Catherine of Aragon and Elizabeth I (Guest Post)



Guest article by Samantha K Cohen

Catherine of Aragon was born on December 16th 1485, the year Henry VII established the Tudor dynasty. Elizabeth I died March 24th 1603, the year James VI of Scotland became James I of England.  

As a child of three, Catherine of Aragon, the youngest daughter of Ferdinand of Aragon and Isabella of Castile was betrothed to Henry VII’s heir, three year old Prince Arthur. In 1501, Catherine and Arthur both fifteen, were married. In 1502 Arthur died. The marriage lasted less than six months.

Henry VII wouldn’t let his young daughter-in-law return to Spain. Doing so would mean he’d have to return her dowry plus one-third of the revenue of Wales, Cornwall, and Chester. So Catherine stayed in England. On April 21st 1509, Henry VII died and his second son became Henry VIII. Nearly eighteen, Henry married Catherine, his brother’s widow.

With Catherine twenty-three and pretty, and Henry eighteen and lusty there was no reason to believe the marriage wouldn’t prove fruitful, and it did. Sadly though, of her six pregnancies only one child survived, a daughter, Mary.

Henry was desperate for a male heir and his mistress, Elizabeth Blount, having born him a son, proved the lack of an heir wasn’t his fault. Catherine, showing the signs of the stress she was under to bear Henry a son, worn out and old before her time, couldn’t hold him. Henry’s eye had already fallen on one of her ladies-in-waiting, the beguiling Anne Boleyn. 

Anne’s sister Mary had been one of Henry’s mistresses. But if Henry thought Anne would warm his bed as easily as Mary did he was mistaken. La belle Anne had her sights set on marriage and no amount of persuasion would sway her. For Anne, it was marriage or nothing.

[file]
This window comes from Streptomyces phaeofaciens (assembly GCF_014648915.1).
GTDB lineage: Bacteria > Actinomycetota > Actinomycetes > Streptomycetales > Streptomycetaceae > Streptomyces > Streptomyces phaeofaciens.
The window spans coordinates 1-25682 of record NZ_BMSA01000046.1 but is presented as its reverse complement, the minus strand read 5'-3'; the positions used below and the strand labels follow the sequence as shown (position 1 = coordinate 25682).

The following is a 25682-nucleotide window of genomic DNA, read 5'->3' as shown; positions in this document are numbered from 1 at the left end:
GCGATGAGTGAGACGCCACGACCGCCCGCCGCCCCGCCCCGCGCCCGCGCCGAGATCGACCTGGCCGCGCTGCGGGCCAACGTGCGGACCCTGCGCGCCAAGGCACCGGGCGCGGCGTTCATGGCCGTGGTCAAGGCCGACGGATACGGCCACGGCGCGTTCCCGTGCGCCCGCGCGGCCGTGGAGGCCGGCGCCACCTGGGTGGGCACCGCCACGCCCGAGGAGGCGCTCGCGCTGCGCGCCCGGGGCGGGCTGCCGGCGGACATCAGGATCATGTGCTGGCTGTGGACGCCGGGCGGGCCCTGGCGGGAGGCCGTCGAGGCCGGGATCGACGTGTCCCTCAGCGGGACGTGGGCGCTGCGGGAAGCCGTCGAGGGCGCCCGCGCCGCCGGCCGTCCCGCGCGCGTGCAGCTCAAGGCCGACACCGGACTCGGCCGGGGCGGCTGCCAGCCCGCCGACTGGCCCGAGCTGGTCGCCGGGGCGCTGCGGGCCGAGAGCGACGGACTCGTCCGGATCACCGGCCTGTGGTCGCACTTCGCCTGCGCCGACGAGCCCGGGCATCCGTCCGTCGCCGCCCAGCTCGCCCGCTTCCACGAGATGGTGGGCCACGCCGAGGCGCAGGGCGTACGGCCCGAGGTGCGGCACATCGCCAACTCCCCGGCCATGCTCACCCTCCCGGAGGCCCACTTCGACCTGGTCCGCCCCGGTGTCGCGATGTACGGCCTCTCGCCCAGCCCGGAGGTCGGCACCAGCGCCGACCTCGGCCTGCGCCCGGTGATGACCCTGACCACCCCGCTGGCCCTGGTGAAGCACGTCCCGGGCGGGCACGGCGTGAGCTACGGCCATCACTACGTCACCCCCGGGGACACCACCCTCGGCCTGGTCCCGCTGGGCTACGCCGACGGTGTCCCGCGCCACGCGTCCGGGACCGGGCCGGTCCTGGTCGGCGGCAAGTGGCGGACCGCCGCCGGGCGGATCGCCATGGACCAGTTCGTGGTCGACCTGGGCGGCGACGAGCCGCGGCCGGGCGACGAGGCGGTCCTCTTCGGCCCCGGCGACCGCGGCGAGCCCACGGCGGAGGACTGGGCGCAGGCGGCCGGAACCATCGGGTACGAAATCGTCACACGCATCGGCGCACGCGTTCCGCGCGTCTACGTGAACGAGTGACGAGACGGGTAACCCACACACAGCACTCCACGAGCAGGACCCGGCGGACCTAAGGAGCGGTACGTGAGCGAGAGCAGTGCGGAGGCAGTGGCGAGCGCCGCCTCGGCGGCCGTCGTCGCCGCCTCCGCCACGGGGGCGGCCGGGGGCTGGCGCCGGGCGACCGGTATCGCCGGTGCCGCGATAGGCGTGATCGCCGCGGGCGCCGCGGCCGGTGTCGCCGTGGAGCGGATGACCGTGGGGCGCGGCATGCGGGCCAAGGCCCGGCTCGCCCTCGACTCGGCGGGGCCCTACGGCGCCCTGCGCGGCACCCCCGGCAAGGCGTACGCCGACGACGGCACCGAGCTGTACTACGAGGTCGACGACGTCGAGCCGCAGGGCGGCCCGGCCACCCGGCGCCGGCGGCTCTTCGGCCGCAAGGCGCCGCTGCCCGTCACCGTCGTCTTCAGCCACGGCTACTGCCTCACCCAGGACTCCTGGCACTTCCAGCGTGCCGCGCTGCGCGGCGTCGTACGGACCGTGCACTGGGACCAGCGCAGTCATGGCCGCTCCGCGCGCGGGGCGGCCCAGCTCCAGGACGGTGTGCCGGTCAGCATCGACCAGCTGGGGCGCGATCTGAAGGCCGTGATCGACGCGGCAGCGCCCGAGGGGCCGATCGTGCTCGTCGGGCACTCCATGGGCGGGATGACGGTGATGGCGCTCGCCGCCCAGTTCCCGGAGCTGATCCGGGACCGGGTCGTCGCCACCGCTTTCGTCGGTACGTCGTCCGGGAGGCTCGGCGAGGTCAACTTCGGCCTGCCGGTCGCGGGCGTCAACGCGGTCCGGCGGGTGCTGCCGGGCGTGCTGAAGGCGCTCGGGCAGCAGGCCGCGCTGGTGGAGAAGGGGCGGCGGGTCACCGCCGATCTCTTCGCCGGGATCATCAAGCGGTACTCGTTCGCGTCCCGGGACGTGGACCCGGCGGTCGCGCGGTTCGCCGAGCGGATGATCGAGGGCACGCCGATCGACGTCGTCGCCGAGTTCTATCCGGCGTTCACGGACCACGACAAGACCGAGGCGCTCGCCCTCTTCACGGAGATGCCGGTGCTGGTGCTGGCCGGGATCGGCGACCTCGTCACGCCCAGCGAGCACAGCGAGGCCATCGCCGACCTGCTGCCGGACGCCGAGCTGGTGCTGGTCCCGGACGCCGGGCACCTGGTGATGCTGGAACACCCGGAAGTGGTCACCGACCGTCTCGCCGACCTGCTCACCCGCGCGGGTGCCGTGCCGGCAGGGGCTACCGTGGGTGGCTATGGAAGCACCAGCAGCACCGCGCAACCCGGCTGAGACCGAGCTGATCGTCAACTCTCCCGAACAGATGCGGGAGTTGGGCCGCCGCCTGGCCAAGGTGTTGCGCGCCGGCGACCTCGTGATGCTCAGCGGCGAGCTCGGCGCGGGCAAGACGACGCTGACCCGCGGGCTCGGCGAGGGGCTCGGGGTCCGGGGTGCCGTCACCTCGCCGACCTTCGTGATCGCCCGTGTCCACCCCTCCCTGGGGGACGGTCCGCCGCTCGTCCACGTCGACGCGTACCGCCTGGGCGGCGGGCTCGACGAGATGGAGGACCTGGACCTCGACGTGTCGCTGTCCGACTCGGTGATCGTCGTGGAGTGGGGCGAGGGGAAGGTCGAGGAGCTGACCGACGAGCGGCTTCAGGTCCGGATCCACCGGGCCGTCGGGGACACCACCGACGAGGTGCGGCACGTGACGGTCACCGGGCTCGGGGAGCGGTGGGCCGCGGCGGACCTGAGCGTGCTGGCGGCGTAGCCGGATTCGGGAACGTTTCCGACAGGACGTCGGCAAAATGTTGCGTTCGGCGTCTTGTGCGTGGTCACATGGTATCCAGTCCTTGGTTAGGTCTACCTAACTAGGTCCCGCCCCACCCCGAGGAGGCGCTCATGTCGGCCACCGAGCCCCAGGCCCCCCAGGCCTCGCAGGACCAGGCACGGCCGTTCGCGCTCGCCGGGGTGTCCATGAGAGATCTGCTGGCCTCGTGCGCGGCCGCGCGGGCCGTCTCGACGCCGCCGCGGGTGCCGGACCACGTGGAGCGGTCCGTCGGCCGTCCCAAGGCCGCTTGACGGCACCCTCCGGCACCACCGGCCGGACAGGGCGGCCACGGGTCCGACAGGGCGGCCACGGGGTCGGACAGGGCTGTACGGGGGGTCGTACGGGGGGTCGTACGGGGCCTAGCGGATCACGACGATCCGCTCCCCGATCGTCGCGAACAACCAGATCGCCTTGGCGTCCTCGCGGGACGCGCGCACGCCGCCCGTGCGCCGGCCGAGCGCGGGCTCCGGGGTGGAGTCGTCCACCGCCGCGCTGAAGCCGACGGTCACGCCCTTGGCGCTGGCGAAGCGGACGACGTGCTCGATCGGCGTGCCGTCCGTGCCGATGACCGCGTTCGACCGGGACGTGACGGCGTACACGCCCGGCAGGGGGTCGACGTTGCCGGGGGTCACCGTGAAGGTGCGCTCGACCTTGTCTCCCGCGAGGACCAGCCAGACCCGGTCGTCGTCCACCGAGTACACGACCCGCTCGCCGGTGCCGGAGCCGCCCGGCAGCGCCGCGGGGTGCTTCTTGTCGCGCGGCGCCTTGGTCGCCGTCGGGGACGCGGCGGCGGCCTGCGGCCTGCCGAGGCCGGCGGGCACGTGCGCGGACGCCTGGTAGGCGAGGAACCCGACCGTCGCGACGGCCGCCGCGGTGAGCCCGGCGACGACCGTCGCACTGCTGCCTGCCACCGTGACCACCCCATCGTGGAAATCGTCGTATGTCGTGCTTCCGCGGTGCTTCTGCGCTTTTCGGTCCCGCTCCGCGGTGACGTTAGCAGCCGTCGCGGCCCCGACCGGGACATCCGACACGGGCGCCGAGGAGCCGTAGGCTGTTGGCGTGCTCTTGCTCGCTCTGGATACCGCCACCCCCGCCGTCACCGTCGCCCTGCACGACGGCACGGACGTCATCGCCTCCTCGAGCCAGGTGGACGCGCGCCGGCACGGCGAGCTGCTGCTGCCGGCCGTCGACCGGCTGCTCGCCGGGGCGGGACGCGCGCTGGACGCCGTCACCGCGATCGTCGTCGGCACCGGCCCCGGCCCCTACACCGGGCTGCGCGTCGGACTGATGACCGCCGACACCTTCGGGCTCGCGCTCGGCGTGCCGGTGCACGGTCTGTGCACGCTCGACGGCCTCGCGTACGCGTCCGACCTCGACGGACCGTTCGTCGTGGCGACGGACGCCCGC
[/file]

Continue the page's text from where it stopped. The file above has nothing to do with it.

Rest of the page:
Putting aside an unwanted wife in the age of Henry VIII was easy enough, nunneries housed quite a few of them. But no amount of cajoling or threatening could make Catherine join their ranks. Determined, Henry searched for another way out of the marriage and found one. In the book of Leviticus, the Bible says, “If a man shall take his brother’s wife, it is an unclean thing: he has uncovered his brother’s nakedness. Thy shall be childless.” Childless to Henry meant heirless. For the good of the succession to say nothing of his yearning of Anne, his marriage to Catherine had to be declared illegal.

The matter of whether or not Arthur and Catherine’s marriage had been consummated now became the pivot upon which the ‘King’s Great Matter’ balanced. If the marriage had been consummated then Henry could say his marriage to Catherine was against God’s will and therefore invalid. But Catherine declared upon her soul that she had never been known carnally by Prince Arthur. Yet the morning after their wedding Arthur declared he had ‘spent the night in Spain’. 

In 1533 the ‘King’s Great Matter’ was resolved; Henry declared himself Supreme Head of a new Church of England. His archbishop of Canterbury, Thomas Cranmer, issued the decree of nullity. No longer queen of England, Catherine was exiled from court. At last Henry was free to marry Anne Boleyn, which he did, and on the 7th of September, 1533 she presented him not with a prince and heir but with a princess, the future Elizabeth I.